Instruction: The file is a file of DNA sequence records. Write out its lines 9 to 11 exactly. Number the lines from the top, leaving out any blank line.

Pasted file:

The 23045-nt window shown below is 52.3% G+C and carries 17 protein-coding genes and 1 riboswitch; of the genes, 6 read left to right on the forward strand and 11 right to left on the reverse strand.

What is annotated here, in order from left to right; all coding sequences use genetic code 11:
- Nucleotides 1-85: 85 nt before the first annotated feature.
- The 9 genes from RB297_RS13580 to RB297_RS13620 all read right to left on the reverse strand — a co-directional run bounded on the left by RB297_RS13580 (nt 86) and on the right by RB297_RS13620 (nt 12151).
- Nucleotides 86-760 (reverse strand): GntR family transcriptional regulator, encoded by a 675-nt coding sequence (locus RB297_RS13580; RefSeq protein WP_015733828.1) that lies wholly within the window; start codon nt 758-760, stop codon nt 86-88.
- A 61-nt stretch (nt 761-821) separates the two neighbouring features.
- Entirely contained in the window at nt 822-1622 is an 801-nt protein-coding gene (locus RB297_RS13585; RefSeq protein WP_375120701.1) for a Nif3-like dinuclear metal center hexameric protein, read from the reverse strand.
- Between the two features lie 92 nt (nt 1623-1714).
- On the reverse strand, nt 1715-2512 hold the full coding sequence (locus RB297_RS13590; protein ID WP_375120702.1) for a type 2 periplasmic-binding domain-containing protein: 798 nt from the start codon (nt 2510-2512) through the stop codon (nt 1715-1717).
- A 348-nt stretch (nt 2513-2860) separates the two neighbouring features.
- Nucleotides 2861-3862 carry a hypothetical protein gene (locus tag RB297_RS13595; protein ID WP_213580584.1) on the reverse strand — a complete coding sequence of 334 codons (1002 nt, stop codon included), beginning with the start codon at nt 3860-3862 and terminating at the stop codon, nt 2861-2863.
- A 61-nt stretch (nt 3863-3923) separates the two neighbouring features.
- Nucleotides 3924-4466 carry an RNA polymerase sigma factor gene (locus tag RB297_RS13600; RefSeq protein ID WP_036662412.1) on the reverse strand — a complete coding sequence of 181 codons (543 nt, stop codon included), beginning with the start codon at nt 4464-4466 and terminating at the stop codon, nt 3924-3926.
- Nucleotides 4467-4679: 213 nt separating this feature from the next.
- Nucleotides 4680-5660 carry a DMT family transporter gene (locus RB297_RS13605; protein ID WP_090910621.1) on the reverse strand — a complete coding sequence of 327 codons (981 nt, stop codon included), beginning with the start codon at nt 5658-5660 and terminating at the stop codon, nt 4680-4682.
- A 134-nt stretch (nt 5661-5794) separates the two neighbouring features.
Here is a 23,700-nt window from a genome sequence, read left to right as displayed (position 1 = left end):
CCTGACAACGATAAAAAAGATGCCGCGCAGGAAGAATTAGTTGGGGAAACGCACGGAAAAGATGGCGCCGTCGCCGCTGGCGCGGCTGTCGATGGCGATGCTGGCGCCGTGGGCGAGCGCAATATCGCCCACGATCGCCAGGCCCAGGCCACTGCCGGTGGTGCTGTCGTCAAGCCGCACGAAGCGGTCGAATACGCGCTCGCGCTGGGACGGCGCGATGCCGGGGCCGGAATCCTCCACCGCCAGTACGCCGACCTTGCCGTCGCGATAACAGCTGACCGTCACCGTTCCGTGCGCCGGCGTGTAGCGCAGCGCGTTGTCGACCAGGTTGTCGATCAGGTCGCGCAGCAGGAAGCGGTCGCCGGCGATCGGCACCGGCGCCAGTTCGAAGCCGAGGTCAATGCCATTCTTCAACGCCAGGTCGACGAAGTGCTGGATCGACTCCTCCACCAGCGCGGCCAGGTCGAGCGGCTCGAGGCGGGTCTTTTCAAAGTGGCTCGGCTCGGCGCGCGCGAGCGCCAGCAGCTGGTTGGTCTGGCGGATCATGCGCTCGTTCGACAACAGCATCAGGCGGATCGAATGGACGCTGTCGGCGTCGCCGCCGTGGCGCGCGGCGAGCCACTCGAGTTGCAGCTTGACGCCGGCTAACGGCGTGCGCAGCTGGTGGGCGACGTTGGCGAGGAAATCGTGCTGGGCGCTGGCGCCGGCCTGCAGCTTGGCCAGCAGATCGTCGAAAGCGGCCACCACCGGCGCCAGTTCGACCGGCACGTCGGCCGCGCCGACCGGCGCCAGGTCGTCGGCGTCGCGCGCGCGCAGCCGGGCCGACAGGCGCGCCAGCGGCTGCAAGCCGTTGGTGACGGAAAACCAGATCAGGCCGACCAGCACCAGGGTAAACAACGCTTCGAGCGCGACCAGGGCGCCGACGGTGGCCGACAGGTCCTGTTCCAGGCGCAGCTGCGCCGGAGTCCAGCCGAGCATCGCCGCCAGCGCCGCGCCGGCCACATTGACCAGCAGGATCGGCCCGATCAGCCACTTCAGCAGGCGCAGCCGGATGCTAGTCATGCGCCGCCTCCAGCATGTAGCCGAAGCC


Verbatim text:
- On the reverse strand, nt 1715-2512 hold the full coding sequence (locus RB297_RS13590; protein ID WP_375120702.1) for a type 2 periplasmic-binding domain-containing protein: 798 nt from the start codon (nt 2510-2512) through the stop codon (nt 1715-1717).
- A 348-nt stretch (nt 2513-2860) separates the two neighbouring features.
- Nucleotides 2861-3862 carry a hypothetical protein gene (locus tag RB297_RS13595; protein ID WP_213580584.1) on the reverse strand — a complete coding sequence of 334 codons (1002 nt, stop codon included), beginning with the start codon at nt 3860-3862 and terminating at the stop codon, nt 2861-2863.